Image courtesy of New York Natives, photographer: Tom Scott Image courtesy of New York Natives, photographer: Tom Scott
By Hannah Howard

Most people don’t sit around pondering what things taste like. You don’t hear kids mulling over the organoleptic properties of their PB & Js; plenty of earthy, nutty depth, salty finish, notes of caramel sweetness and overripe stone fruit, gluey mouth-feel.  

I’m 18 and hungry, when I get hired at Picholine. At our pre-shift meeting, we swirl gewürztraminer on starched linens under the fantastically opulent chandelier; stick noses deep into glasses; discuss. “Rose petals,” a server says, his tie inhumanly perfect. “The first ones that fall, from a lush garden in high summer.”

“Allspice and peach.”

“Lychee and honeycomb.”

I swirl and sniff and swirl and sniff and focus on finding these aromatics. The bright white wine just tastes wine-y.

“Pumpkin seeds, roasting in a hot, hot oven.”

“A Bartlett pear, not quite ripe, but getting there.”

Every day at work, I go to the meetings. What does the gewürz pair beautifully with: Squab, sea bass with bottarga, bone marrow and salsify? Why is it minerally? Why the pucker, the acid, the crispness? 

I discover morels and stinky Portuguese cheese and black garlic. I try kumquats and rillettes made with duck and foie gras. I start thinking: What does that taste like?What would that pair with? How would I write about the experience of fava bean tortellini, the green springtime of it, the lavish richness and the stunning garlicky freshness?

In college, Urs and I travel to Barcelona, and stay at a hostel where everything is in primary colors. Our bunkmates are loud, perpetually drunk German teenagers.  We run into a studiously serious classmate and spend all night drinking cava, talking, and figuring out the universe.

Image courtesy of New York Natives, photographer: Tom Scott

Image courtesy of New York Natives, photographer: Tom Scott

In the morning, we walk up La Rambla to La Boqueria, and I exhale. I have found my happy place. Rainbows of fruits and veggies tower in prodigious mountains. Nuts, dried fruits, candies, ostrich eggs, mushrooms, sardines, fish heads, and wrinkly-rinded cheeses to make my heart stop, and start again, fast.

Breakfast is padrón peppers and garlic gambas from an ancient, missing-toothed man in a jaunty cap…and more cava.

Everywhere, there are long, fat legs of jamón, hanging to cure and waft and tempt. We buy some paper-thin slices and eat them for dessert, the Mediterranean sun fierce on our shoulders.  The sweet, nutty, salty, briny meat is nearly purple, ribboned generously with fat. The ham melts on our tongues, sings. The stuff is revelatory, with layers and layers of happy depth. We giggle. The next day, we buy more.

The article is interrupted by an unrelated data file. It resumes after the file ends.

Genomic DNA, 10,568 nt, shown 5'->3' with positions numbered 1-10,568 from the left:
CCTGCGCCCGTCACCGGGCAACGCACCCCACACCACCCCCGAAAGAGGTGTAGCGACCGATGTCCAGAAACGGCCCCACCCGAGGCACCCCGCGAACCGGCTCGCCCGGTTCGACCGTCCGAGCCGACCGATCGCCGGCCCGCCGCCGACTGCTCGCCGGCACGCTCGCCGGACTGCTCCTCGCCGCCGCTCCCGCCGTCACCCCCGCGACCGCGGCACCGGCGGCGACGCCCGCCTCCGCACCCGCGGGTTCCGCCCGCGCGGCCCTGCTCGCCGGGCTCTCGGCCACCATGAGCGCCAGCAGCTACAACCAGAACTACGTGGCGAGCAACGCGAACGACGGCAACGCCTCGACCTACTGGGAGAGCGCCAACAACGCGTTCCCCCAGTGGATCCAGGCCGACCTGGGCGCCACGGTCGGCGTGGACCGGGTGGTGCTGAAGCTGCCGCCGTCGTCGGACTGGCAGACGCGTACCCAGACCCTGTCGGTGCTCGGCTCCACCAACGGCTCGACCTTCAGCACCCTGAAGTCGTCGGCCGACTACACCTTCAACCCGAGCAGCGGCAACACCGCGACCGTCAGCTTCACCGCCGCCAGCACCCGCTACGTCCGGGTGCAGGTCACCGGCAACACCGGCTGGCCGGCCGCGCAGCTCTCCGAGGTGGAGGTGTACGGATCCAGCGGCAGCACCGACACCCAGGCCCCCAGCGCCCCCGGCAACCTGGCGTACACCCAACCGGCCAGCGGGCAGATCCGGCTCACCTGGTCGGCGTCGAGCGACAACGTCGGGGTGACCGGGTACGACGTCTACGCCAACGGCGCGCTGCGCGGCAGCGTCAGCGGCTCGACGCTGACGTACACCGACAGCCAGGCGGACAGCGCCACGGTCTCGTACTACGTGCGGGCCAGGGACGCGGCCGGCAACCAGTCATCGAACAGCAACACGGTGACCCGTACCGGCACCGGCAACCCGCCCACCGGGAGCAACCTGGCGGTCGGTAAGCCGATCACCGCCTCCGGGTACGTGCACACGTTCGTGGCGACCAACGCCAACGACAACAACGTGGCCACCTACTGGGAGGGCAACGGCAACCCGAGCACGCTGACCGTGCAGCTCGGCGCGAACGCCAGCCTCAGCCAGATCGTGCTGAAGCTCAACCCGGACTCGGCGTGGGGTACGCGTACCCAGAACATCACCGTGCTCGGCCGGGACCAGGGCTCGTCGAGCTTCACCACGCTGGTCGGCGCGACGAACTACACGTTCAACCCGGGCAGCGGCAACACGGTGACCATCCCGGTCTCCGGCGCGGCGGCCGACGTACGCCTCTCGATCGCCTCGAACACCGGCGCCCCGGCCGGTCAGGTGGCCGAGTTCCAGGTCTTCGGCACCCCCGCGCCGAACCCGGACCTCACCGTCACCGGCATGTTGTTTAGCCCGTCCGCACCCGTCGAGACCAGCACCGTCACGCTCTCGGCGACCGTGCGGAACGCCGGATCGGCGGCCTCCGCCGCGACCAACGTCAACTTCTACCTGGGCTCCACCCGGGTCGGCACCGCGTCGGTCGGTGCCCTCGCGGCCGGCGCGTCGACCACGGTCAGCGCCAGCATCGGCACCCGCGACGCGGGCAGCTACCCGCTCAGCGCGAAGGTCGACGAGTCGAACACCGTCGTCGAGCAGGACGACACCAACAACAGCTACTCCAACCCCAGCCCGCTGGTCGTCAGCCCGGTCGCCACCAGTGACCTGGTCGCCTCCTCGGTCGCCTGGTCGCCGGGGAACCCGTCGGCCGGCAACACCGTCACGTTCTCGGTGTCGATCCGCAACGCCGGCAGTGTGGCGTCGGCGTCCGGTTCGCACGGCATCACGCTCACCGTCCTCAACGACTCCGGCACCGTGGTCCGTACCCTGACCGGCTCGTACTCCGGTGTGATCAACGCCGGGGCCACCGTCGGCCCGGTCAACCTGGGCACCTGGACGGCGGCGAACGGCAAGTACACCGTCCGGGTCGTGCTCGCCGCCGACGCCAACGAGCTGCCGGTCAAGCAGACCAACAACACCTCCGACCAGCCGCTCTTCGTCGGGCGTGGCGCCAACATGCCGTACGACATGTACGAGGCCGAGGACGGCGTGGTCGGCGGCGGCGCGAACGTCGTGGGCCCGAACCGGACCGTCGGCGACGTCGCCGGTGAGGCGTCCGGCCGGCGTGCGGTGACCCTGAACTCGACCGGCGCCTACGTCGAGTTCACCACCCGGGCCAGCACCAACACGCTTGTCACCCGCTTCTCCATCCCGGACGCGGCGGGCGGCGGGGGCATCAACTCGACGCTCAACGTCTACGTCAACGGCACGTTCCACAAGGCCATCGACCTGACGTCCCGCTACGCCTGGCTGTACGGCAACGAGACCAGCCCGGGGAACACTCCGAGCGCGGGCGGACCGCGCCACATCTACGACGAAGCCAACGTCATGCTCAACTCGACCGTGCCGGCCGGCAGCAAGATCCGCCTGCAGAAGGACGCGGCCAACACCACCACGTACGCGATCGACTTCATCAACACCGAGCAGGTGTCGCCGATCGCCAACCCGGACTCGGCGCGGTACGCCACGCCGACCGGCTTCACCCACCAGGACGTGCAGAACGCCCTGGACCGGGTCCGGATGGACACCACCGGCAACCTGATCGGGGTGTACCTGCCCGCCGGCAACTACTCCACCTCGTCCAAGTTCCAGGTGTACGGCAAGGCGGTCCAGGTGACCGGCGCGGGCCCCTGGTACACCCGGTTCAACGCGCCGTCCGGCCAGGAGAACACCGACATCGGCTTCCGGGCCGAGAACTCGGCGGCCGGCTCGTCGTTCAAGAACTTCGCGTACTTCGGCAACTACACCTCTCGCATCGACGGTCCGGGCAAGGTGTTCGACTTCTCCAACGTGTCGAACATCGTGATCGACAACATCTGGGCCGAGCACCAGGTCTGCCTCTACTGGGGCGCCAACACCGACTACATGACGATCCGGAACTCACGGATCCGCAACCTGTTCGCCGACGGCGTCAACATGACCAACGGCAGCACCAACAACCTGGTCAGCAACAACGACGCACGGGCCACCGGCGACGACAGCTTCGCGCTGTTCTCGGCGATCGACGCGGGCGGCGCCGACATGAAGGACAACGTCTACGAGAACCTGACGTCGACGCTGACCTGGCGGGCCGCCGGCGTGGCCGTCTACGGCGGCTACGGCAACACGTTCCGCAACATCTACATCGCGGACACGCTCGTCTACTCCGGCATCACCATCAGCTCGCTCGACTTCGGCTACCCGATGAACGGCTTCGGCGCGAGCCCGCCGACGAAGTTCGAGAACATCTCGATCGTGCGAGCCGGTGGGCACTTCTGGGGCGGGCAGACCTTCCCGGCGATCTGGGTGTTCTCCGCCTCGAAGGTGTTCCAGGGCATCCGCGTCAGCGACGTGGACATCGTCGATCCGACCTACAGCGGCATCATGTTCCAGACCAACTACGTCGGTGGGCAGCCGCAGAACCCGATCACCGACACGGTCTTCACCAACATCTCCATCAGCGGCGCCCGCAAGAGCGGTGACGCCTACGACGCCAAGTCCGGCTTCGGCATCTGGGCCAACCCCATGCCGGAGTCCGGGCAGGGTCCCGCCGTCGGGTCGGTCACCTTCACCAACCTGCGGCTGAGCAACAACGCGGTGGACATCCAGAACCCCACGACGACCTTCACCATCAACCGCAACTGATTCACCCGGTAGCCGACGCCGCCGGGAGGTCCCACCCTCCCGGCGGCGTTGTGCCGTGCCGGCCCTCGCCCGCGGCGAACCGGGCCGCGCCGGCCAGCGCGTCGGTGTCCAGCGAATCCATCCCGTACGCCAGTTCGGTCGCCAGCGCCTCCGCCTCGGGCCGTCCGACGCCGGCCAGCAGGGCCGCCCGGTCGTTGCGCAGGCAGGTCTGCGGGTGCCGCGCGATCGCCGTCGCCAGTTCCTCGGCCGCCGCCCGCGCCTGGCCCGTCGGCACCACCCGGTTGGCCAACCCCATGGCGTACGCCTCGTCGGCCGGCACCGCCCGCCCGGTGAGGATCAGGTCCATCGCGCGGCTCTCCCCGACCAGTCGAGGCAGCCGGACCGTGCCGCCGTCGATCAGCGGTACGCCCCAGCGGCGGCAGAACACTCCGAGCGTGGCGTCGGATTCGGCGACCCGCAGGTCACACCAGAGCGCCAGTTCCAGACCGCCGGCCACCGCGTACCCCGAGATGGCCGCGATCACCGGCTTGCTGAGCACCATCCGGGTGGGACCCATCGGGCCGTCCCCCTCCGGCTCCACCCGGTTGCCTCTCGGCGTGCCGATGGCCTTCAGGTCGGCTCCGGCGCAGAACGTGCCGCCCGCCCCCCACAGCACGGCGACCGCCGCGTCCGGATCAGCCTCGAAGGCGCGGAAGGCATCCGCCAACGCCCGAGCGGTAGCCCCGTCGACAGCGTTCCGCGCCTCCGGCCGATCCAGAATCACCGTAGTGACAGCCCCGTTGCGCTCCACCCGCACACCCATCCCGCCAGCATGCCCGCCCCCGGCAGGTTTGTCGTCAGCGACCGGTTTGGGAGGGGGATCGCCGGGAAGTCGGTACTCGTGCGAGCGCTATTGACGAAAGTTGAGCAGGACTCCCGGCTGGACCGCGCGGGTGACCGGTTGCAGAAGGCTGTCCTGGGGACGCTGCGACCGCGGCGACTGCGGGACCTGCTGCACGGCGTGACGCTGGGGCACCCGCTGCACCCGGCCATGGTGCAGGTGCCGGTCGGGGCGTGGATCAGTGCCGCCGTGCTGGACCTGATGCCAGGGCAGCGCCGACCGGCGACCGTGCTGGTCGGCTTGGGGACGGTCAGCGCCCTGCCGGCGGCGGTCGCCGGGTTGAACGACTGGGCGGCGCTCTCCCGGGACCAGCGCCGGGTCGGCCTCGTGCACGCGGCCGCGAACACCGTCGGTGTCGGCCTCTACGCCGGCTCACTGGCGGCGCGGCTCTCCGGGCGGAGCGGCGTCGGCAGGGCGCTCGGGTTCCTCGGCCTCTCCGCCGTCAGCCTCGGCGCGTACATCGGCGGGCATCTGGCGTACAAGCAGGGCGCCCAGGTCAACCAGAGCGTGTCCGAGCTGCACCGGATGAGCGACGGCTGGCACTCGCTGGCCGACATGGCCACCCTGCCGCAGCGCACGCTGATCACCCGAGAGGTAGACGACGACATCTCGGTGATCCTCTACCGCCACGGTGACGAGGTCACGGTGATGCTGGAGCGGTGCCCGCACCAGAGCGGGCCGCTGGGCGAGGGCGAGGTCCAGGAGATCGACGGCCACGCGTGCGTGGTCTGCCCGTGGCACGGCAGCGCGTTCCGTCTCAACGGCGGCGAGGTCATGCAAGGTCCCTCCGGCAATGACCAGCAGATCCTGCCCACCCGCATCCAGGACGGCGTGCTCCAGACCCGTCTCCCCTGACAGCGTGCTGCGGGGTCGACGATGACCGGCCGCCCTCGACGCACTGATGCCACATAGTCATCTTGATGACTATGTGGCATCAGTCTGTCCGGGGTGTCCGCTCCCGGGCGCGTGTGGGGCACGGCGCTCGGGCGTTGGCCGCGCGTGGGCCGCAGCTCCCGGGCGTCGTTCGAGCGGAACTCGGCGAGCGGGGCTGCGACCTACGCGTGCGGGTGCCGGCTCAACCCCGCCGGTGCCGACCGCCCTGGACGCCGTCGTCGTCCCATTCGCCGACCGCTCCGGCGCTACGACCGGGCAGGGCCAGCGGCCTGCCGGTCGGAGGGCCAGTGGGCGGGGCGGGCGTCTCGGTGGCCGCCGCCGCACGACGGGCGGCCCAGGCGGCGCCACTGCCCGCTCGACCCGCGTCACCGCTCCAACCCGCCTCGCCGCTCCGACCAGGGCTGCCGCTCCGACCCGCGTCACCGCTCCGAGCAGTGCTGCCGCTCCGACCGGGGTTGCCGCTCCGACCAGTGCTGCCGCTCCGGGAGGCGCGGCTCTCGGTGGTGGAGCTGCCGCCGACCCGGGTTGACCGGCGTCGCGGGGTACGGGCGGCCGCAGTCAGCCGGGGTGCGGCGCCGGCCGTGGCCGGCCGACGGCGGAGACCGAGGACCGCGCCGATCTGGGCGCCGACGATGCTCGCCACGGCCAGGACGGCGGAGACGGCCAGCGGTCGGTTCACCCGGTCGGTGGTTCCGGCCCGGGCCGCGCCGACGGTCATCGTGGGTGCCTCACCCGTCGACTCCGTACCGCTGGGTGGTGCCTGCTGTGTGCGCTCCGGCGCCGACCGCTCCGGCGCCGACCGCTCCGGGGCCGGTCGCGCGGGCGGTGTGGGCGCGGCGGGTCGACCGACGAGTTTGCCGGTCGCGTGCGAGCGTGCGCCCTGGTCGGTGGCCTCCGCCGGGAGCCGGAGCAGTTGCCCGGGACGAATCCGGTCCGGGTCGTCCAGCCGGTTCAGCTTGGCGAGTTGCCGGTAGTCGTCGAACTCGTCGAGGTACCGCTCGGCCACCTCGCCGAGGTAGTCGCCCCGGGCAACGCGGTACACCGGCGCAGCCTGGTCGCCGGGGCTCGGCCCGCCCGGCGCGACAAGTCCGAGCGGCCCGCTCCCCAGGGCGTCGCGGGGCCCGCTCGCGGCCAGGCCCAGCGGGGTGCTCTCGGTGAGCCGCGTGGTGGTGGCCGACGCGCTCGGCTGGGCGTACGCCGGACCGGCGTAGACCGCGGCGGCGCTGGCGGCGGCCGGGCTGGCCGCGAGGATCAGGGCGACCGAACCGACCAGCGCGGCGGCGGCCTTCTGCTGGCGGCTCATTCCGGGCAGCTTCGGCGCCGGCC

After college, Ursula moves to London, and New York, and Berkeley. I move to LA, and Philadelphia, and New York.

I work in food, following its delicious siren call, its mystery, its power. I nurse cheese while it ripens into dirty goodness; a mean line cook sears my forearm with his sizzle plate; I wait tables enough to have scary server dreams, where there’s a whole section in a secret dining room that I can’t find. I wake up panicked, rooting through my kitchen drawers for a wine key. I write descriptions for pancake boxes: “Ditch the diner for the fluffy flapjacks of your wildest dreams!”

Last week, Ursula traveled to Reykjavík and the south of France and Barcelona, then stopped in New York. We grilled skewers of veggies and yogurt-marinated chicken thighs in her friend’s lovely Prospect Park backyard. Fireflies and mosquitos dotted the sky.

“I brought you something.”

It’s a truly good friend who smuggles jamón ibérico in her suitcase. It’s in a shiny package that tears open easily, perfuming the air with dense, meaty beauty. It was expensive, and the barbeque guests say, “save it!” but I can think of no better time to lay the rich ham-slices on my tongue than outside in Brooklyn, the smoke of the grill waning, the sky blue-black, surrounded by friends and gin and promise.  We pass around the jamón, which is thicker than our Boqueria find but just as serious in its complexity, just as wild and brawny and redolent with sweetness.

I understand, of course, that this is the language — that there is nothing in the thesaurus for this particular paradise, no recipe for illegal Spanish umami genius and people you love and summertime. This is the point, the raison d’être, the sun gone, the last slice of cured ham, the last rosemary-scented gin in our glasses…the air sweet, the night still young. 

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